GSK and AstraZeneca reported that he earned $258,925 in speaking fees for parts of 2009 and 2011 and all of 2010.
For the first quarter of 2011, the most recent data posted by five companies - AstraZeneca, Cephalon, GSK, Lilly, and Pfizer - DuBuske ranked sixth in Massachusetts in the amount he earned for speaking, $16,750.
Lilly and GSK said they could not attribute the decline in speaking payments in Massachusetts to the state’s more restrictive environment - even though their payments nationally declined just 10 percent and 15 percent, respectively, according to the ProPublica analysis.
Lilly spokesman J. Scott Macgregor said the decline is due to “normal year-to-year fluctuation’’ and to technology that lowers costs by allowing doctors to speak via webcasts.
GSK spokeswoman Mary Anne Rhyne said the company has reduced the number of speakers by 50 percent nationwide. “We felt it would be a better use of our resources to use fewer speakers more often. This reduces training costs and the number of contracts needed.’’
Aside from being forced to limit activities in Massachusetts, Campbell said, companies also are making a business calculation. “It used to be if a doctor was not prescribing enough drugs, you’d put them on your speakers bureau. The industry is realizing the old marketing model of giving things to doctors in exchange for writing prescriptions doesn’t work any more.’’
Christopher Clark, who oversees compliance for Partners, said that while critics questioned whether Partners would enforce its new rules, the apparent decline in Partners doctors giving company-sponsored talks indicates that it’s keeping a close eye on its physicians.
For the first quarter of 2011, Dr. Andrew Kowal, director of the pain clinic at the Lahey Clinic, was the top-earning speaker in Massachusetts, receiving $47,000 in fees from Pfizer. The company has since updated its website with second-quarter payments, bringing his fees for the year for speaking to $63,000 - despite the policy the hospital adopted last year barring doctors from joining speakers bureaus.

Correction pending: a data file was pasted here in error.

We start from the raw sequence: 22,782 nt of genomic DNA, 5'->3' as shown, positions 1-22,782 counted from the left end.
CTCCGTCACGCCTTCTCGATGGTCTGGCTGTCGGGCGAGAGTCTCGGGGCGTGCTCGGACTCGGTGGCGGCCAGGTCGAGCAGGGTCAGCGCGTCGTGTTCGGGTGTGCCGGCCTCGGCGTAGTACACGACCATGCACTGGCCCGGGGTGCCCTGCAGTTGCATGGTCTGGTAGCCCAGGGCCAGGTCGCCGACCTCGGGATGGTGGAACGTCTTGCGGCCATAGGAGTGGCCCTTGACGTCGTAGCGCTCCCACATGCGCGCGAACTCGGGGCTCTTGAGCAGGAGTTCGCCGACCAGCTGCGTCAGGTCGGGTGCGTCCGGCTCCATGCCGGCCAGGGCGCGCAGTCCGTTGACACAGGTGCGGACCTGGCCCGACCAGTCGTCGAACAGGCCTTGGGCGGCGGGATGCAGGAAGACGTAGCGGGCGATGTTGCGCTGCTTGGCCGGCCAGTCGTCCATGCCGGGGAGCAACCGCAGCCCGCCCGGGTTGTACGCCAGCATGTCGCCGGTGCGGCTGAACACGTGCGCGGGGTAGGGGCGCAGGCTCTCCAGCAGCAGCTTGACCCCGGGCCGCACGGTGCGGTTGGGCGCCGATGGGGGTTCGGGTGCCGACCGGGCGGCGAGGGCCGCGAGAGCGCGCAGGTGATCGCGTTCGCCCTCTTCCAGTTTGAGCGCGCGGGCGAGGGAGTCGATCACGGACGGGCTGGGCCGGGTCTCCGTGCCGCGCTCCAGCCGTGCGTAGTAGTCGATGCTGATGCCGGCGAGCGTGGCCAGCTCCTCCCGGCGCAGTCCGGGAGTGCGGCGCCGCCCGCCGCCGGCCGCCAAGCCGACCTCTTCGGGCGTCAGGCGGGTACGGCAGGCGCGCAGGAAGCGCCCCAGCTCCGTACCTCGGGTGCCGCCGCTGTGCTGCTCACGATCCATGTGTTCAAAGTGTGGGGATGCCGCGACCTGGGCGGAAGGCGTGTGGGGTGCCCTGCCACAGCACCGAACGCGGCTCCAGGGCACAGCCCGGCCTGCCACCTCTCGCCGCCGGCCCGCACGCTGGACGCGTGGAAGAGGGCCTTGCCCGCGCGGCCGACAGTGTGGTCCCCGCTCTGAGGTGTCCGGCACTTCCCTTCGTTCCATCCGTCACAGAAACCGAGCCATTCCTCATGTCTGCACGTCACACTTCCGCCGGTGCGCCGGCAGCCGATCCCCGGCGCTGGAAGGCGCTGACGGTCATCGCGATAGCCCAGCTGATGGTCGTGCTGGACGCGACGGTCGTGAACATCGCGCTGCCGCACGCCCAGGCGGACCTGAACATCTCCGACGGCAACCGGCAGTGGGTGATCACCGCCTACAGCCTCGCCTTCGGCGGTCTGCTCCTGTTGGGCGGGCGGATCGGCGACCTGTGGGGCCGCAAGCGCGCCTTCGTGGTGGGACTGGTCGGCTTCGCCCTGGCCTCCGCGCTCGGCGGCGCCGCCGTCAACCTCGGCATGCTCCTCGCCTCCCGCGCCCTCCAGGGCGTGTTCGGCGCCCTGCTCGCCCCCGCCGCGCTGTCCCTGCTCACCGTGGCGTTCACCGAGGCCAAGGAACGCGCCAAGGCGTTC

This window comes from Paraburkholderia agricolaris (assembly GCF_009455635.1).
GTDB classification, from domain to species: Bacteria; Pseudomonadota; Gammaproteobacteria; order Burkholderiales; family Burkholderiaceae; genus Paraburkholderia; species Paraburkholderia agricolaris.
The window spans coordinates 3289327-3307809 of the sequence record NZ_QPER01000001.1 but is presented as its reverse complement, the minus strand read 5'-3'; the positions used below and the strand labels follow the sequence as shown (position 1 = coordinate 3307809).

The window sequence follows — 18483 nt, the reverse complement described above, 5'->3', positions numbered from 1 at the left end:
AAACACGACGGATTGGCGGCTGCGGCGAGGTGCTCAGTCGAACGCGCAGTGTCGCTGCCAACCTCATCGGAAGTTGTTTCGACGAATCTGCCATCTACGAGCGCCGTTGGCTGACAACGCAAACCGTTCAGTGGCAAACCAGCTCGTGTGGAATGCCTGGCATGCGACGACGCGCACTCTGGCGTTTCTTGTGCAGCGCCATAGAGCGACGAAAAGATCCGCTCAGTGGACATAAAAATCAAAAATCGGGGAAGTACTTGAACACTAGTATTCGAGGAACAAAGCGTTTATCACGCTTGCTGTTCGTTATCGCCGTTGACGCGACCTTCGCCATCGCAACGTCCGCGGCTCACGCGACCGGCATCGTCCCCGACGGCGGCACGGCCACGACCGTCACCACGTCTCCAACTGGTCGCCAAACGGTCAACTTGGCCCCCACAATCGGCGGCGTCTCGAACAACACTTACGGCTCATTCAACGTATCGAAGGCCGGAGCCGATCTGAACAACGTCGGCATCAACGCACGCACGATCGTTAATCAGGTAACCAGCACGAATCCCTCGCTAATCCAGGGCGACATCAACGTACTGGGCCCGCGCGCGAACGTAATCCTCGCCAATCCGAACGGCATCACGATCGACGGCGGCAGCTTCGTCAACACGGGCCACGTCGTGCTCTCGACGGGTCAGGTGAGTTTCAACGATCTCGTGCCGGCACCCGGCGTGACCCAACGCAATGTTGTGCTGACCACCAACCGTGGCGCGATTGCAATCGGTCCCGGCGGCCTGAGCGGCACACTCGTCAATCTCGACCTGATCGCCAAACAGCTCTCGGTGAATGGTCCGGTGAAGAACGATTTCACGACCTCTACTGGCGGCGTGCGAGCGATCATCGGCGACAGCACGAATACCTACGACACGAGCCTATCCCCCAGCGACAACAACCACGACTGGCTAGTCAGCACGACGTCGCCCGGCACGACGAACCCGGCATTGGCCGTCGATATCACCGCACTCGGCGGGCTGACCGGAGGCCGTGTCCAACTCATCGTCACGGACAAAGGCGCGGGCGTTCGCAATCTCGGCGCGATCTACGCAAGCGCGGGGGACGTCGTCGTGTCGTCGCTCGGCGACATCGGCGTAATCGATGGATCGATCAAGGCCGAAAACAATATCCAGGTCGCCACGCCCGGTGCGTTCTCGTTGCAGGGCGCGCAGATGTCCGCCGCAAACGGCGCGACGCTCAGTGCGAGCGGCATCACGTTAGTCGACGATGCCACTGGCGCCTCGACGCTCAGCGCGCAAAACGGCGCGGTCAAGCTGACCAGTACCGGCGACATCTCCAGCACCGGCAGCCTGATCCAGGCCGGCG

Kowal, a critic of the overuse of addictive opiates, said in an interview last year that he talks about alternative treatments such as Pfizer’s Lyrica for fibromyalgia. At the time, he vowed to continue speaking free of charge.
Kowal declined to be interviewed last week. But Lahey’s chief executive, Dr. Howard Grant, said while Pfizer listed Kowal as a speaker for its “expert-led forums,’’ he did not violate hospital policy because his presentation discussed only fibromyalgia and not a specific drug, and because Pfizer did not make changes to the slides he used. Kowal gave the talk nearly 30 times.
“He did abide by our policy by maintaining full control over the materials,’’ Grant said. “It does not promote the company or product in any fashion.’’
Still, he said, Kowal did not properly report his moonlighting for Pfizer and the hospital has taken corrective action.
Critics like Campbell say that companies pay doctors to talk about diseases because even that leads to increased use of drugs for the disease. And, Partners, for example, limits doctors to roughly six talks a year for one company even when they are not given as part of a promotional speakers bureau, Clark said.
A number of Harvard doctors who are no long speakers did not respond to requests for comment. Dr. Om Ganda, a Harvard professor who sees patients at Joslin Diabetes Center, was not on the companies’ lists of 2011 payments after earning $67,887 in 2009 and 2010.
“I have been following the Harvard Medical School guidelines in place,’’ he said.
Liz Kowalczyk can be reached at firstname.lastname@example.org.